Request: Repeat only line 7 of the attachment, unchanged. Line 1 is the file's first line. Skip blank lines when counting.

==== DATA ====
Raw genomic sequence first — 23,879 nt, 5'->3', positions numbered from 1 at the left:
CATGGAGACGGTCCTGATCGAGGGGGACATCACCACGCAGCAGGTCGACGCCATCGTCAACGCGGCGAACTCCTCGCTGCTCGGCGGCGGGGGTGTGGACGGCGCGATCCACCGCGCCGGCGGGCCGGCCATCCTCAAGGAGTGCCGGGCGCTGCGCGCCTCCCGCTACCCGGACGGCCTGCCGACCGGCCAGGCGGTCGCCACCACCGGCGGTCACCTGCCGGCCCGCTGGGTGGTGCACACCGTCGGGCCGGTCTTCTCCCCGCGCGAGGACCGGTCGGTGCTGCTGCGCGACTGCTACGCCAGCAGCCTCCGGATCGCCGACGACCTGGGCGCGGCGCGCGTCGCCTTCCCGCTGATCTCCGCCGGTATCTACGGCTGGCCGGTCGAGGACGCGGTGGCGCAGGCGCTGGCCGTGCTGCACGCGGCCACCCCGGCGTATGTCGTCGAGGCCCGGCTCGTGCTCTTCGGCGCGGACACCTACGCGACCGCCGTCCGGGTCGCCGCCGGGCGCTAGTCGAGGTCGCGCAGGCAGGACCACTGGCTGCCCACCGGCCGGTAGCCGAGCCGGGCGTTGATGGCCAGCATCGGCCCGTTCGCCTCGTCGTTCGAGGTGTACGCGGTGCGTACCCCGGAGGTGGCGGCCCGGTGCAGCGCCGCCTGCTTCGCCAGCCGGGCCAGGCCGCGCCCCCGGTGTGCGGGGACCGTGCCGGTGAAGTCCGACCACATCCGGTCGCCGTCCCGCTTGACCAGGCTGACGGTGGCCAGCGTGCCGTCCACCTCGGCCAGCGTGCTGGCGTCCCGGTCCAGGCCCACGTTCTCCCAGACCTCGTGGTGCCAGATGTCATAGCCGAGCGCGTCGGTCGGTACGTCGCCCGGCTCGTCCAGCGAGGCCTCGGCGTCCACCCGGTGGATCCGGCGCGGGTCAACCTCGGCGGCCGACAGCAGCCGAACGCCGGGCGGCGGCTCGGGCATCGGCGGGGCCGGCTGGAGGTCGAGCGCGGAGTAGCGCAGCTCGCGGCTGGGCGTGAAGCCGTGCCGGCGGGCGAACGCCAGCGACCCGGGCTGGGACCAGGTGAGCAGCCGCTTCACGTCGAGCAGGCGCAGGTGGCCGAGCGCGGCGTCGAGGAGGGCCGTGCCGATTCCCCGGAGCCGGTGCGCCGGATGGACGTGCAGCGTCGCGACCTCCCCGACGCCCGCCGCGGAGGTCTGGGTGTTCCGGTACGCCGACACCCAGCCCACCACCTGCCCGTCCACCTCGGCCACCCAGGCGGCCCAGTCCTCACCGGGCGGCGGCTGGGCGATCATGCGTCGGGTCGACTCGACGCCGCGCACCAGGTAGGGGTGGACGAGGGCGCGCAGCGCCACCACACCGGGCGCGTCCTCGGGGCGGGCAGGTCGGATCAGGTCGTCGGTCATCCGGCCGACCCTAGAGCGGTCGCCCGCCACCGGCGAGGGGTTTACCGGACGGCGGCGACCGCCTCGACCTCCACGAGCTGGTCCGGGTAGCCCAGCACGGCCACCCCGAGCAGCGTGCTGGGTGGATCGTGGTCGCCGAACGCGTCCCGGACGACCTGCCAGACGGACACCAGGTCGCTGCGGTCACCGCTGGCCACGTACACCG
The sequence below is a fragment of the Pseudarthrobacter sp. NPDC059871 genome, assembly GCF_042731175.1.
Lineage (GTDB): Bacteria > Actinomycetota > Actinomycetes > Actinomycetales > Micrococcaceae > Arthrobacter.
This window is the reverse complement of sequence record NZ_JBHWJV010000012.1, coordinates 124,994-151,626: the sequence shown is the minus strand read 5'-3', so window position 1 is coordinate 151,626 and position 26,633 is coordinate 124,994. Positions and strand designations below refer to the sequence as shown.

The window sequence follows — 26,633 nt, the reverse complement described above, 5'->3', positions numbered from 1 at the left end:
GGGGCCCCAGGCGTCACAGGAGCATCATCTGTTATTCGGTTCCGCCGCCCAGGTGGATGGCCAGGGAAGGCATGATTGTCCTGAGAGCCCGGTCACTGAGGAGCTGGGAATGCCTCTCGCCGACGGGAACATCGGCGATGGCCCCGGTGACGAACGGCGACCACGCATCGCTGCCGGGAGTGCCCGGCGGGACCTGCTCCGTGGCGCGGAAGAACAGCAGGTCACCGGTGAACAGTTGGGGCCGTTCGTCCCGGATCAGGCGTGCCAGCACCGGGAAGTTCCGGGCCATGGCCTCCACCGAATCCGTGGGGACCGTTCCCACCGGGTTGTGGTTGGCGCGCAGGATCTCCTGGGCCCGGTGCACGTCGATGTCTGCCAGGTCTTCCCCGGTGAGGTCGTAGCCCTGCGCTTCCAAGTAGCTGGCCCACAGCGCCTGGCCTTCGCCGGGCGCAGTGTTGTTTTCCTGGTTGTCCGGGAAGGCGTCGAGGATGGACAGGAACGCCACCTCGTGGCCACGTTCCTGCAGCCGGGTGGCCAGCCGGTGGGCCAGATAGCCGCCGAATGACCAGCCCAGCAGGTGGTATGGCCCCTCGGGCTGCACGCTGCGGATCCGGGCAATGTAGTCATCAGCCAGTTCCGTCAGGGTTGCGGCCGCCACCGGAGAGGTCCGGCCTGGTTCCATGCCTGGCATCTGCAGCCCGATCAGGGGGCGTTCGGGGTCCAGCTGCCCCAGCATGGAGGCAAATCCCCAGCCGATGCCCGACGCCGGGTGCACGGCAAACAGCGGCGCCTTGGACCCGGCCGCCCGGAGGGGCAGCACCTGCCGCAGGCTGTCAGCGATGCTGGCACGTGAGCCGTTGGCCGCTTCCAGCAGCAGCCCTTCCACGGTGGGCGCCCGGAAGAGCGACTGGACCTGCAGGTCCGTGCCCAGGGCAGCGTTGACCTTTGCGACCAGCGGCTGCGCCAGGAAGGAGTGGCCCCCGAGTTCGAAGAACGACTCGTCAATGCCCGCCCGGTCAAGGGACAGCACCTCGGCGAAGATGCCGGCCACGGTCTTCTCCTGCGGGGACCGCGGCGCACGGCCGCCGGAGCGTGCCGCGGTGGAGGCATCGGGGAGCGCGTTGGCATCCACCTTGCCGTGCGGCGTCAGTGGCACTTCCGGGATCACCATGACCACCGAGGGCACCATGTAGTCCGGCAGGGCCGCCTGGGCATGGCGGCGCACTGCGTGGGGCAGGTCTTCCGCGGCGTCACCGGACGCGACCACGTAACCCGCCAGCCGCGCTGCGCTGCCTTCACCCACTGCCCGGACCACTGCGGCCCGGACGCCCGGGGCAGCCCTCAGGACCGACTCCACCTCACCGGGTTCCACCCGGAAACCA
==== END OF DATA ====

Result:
GGGGCCCCAGGCGTCACAGGAGCATCATCTGTTATTCGGTTCCGCCGCCCAGGTGGATGGCCAGGGAAGGCATGATTGTCCTGAGAGCCCGGTCACTGAGGAGCTGGGAATGCCTCTCGCCGACGGGAACATCGGCGATGGCCCCGGTGACGAACGGCGACCACGCATCGCTGCCGGGAGTGCCCGGCGGGACCTGCTCCGTGGCGCGGAAGAACAGCAGGTCACCGGTGAACAGTTGGGGCCGTTCGTCCCGGATCAGGCGTGCCAGCACCGGGAAGTTCCGGGCCATGGCCTCCACCGAATCCGTGGGGACCGTTCCCACCGGGTTGTGGTTGGCGCGCAGGATCTCCTGGGCCCGGTGCACGTCGATGTCTGCCAGGTCTTCCCCGGTGAGGTCGTAGCCCTGCGCTTCCAAGTAGCTGGCCCACAGCGCCTGGCCTTCGCCGGGCGCAGTGTTGTTTTCCTGGTTGTCCGGGAAGGCGTCGAGGATGGACAGGAACGCCACCTCGTGGCCACGTTCCTGCAGCCGGGTGGCCAGCCGGTGGGCCAGATAGCCGCCGAATGACCAGCCCAGCAGGTGGTATGGCCCCTCGGGCTGCACGCTGCGGATCCGGGCAATGTAGTCATCAGCCAGTTCCGTCAGGGTTGCGGCCGCCACCGGAGAGGTCCGGCCTGGTTCCATGCCTGGCATCTGCAGCCCGATCAGGGGGCGTTCGGGGTCCAGCTGCCCCAGCATGGAGGCAAATCCCCAGCCGATGCCCGACGCCGGGTGCACGGCAAACAGCGGCGCCTTGGACCCGGCCGCCCGGAGGGGCAGCACCTGCCGCAGGCTGTCAGCGATGCTGGCACGTGAGCCGTTGGCCGCTTCCAGCAGCAGCCCTTCCACGGTGGGCGCCCGGAAGAGCGACTGGACCTGCAGGTCCGTGCCCAGGGCAGCGTTGACCTTTGCGACCAGCGGCTGCGCCAGGAAGGAGTGGCCCCCGAGTTCGAAGAACGACTCGTCAATGCCCGCCCGGTCAAGGGACAGCACCTCGGCGAAGATGCCGGCCACGGTCTTCTCCTGCGGGGACCGCGGCGCACGGCCGCCGGAGCGTGCCGCGGTGGAGGCATCGGGGAGCGCGTTGGCATCCACCTTGCCGTGCGGCGTCAGTGGCACTTCCGGGATCACCATGACCACCGAGGGCACCATGTAGTCCGGCAGGGCCGCCTGGGCATGGCGGCGCACTGCGTGGGGCAGGTCTTCCGCGGCGTCACCGGACGCGACCACGTAACCCGCCAGCCGCGCTGCGCTGCCTTCACCCACTGCCCGGACCACTGCGGCCCGGACGCCCGGGGCAGCCCTCAGGACCGACTCCACCTCACCGGGTTCCACCCGGAAACCA